Tanzania: Tanzanian President Jakaya Kikwete Launches Angaza Zaidi HIV Counseling and Testing Program (May 2009)

In April, Tanzanian President Jakaya Kikwete launched Angaza Zaidi, a 5-year, $13.5 million HIV counseling and testing program. With support of the U.S. President's Emergency Plan for AIDS Relief (PEPFAR,) the program will provide urban and rural communities in Tanzania with HIV counseling and testing services, post-test support groups, and referrals for HIV-positive individuals to care and treatment facilities.

Angaza Zaidi builds on lessons learned from the highly successful 7-year Angaza program, Tanzania's oldest and largest HIV counseling and testing initiative.

In conjunction with Angaza Zaidi, four Area Support Offices have been established to strengthen coordination between implementing partners and the Ministry of Health at the Regional and District levels and to build the capacity of community-based sub-partners.

At the launch of Angaza Zaidi, President Kikwete praised this new decentralized approach, as well as the mobile units that will bring quality services to remote and hard-to-reach areas.

"This is a commendable achievement in the fight against AIDS…Angaza Zaidi will have experts in the regions so that even people in the villages can easily reach them and benefit from their services," he said.

Forty-year old Deodatus Mtepa is one of the more than 2,000 people living with HIV/AIDS enrolled in Angaza Zaidi support associations.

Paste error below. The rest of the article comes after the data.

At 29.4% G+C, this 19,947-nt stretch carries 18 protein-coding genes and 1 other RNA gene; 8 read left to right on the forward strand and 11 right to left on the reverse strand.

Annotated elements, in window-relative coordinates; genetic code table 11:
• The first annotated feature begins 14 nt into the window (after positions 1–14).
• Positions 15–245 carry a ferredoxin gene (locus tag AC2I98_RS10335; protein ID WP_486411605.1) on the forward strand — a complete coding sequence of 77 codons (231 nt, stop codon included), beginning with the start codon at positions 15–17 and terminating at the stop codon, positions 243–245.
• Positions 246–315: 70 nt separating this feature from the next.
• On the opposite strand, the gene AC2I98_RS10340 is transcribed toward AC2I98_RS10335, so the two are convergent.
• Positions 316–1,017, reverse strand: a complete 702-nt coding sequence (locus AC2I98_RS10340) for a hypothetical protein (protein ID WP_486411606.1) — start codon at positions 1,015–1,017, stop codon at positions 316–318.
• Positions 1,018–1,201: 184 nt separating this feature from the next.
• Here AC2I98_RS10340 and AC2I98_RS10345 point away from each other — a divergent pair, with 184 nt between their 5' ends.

After learning his HIV status in 1998, Mtepa says that he didn't know where to go.

"I had lost direction in my life. I thought I was likely to die soon, but when I found people with same health status like myself I felt happy to share life experiences with them," said Mtepa.

Mtepa joined a post-test club, started volunteering in his community, and later took courses to become a qualified counselor.

Today, he is an Angaza Zaidi counselor and is proactively involving other people living with HIV/AIDS in HIV prevention, treatment, and care.

"Finding employment was empowering for me. I began to share my experiences of positive living with other people who came for services. The work enabled me to earn a salary which helps me fulfill my dreams."

Back to Top

USA.gov U.S. Government interagency website managed by the Office of U.S. Global AIDS Coordinator
and the Bureau of Public Affairs, U.S. State Department.
External Link Policy | Copyright Information | Privacy | FOIA